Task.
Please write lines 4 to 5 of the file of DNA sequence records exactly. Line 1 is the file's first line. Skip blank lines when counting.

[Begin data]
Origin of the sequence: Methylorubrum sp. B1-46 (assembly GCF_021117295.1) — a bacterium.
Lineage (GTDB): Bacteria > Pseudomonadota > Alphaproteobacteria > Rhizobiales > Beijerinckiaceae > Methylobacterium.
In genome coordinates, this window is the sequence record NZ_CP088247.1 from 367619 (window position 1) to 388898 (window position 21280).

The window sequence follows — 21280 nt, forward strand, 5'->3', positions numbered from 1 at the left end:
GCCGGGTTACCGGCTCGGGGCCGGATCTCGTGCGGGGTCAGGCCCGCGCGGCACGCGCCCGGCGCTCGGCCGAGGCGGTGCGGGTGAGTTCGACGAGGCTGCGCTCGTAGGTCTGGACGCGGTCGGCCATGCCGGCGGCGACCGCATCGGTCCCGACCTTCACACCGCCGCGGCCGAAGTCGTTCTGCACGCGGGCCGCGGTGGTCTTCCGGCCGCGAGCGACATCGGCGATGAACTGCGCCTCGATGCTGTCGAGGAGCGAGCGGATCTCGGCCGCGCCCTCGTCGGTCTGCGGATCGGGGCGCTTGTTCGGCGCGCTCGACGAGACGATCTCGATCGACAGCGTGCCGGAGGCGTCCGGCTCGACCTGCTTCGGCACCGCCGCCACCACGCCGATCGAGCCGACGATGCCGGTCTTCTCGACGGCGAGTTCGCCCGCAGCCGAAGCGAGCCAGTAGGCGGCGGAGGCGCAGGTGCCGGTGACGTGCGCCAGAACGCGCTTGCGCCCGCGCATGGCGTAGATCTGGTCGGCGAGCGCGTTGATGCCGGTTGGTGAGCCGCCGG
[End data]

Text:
The window sequence follows — 21280 nt, forward strand, 5'->3', positions numbered from 1 at the left end:
GCCGGGTTACCGGCTCGGGGCCGGATCTCGTGCGGGGTCAGGCCCGCGCGGCACGCGCCCGGCGCTCGGCCGAGGCGGTGCGGGTGAGTTCGACGAGGCTGCGCTCGTAGGTCTGGACGCGGTCGGCCATGCCGGCGGCGACCGCATCGGTCCCGACCTTCACACCGCCGCGGCCGAAGTCGTTCTGCACGCGGGCCGCGGTGGTCTTCCGGCCGCGAGCGACATCGGCGATGAACTGCGCCTCGATGCTGTCGAGGAGCGAGCGGATCTCGGCCGCGCCCTCGTCGGTCTGCGGATCGGGGCGCTTGTTCGGCGCGCTCGACGAGACGATCTCGATCGACAGCGTGCCGGAGGCGTCCGGCTCGACCTGCTTCGGCACCGCCGCCACCACGCCGATCGAGCCGACGATGCCGGTCTTCTCGACGGCGAGTTCGCCCGCAGCCGAAGCGAGCCAGTAGGCGGCGGAGGCGCAGGTGCCGGTGACGTGCGCCAGAACGCGCTTGCGCCCGCGCATGGCGTAGATCTGGTCGGCGAGCGCGTTGATGCCGGTTGGTGAGCCGCCGG